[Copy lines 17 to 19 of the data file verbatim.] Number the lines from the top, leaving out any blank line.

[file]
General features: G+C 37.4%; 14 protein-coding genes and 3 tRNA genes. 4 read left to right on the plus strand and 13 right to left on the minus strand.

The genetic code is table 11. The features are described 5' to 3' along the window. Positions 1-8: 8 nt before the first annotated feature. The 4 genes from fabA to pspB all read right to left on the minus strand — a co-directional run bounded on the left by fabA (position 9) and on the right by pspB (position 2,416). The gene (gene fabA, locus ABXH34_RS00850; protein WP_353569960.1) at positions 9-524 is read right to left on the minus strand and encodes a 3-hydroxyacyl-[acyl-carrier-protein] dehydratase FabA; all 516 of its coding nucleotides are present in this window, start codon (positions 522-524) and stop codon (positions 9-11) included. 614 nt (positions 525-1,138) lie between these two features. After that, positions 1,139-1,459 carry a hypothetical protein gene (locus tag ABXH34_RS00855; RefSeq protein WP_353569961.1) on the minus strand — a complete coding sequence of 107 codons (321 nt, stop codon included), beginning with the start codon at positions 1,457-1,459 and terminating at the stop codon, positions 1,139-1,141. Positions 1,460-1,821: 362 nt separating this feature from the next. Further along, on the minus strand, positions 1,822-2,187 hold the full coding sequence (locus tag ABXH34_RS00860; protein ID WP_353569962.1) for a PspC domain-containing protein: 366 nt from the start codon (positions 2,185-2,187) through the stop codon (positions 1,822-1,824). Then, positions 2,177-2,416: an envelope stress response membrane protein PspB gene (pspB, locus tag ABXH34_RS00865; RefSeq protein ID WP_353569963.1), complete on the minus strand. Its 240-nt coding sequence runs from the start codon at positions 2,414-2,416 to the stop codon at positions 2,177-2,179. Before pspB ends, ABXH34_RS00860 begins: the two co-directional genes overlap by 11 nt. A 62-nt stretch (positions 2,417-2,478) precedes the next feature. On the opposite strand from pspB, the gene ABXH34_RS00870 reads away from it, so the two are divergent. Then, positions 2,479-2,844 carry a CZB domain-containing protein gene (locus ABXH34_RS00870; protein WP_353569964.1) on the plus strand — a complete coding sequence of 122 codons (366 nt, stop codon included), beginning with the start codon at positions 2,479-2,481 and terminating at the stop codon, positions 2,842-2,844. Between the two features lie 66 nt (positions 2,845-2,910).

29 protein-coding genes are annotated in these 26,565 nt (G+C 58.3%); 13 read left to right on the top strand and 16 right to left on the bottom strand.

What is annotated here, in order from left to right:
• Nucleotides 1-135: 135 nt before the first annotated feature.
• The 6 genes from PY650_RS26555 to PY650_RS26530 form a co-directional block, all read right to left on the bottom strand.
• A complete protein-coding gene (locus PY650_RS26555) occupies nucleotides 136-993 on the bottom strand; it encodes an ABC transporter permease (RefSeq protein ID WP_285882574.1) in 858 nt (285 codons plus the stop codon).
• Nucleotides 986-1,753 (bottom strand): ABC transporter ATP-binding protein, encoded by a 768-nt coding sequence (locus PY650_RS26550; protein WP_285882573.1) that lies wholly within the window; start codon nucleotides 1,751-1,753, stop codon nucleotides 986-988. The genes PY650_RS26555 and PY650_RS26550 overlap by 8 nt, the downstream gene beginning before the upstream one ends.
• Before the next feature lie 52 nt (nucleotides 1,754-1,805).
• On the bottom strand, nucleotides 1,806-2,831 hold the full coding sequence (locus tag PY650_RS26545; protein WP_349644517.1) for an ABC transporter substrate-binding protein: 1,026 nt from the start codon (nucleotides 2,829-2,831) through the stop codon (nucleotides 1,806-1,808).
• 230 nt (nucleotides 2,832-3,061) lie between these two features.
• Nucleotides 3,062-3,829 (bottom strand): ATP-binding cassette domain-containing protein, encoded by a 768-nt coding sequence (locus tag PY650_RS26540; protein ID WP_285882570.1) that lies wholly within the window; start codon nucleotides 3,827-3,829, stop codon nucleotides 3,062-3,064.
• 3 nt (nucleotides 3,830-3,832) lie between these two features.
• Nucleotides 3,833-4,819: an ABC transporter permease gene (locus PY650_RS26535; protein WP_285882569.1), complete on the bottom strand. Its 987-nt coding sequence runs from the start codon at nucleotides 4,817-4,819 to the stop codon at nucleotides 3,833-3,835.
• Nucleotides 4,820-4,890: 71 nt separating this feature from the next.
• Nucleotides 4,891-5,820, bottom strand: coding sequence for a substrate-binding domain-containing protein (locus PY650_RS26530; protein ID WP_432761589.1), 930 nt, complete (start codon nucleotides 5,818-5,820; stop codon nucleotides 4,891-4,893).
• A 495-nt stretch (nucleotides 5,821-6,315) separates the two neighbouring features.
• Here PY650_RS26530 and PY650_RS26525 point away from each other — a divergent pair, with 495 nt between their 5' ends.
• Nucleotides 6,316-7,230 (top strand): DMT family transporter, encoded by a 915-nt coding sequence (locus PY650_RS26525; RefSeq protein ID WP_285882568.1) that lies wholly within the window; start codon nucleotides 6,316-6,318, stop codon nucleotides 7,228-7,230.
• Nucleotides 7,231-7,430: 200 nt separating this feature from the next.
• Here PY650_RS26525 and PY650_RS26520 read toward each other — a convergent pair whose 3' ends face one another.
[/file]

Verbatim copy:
• A 495-nt stretch (nucleotides 5,821-6,315) separates the two neighbouring features.
• Here PY650_RS26530 and PY650_RS26525 point away from each other — a divergent pair, with 495 nt between their 5' ends.
• Nucleotides 6,316-7,230 (top strand): DMT family transporter, encoded by a 915-nt coding sequence (locus PY650_RS26525; RefSeq protein ID WP_285882568.1) that lies wholly within the window; start codon nucleotides 6,316-6,318, stop codon nucleotides 7,228-7,230.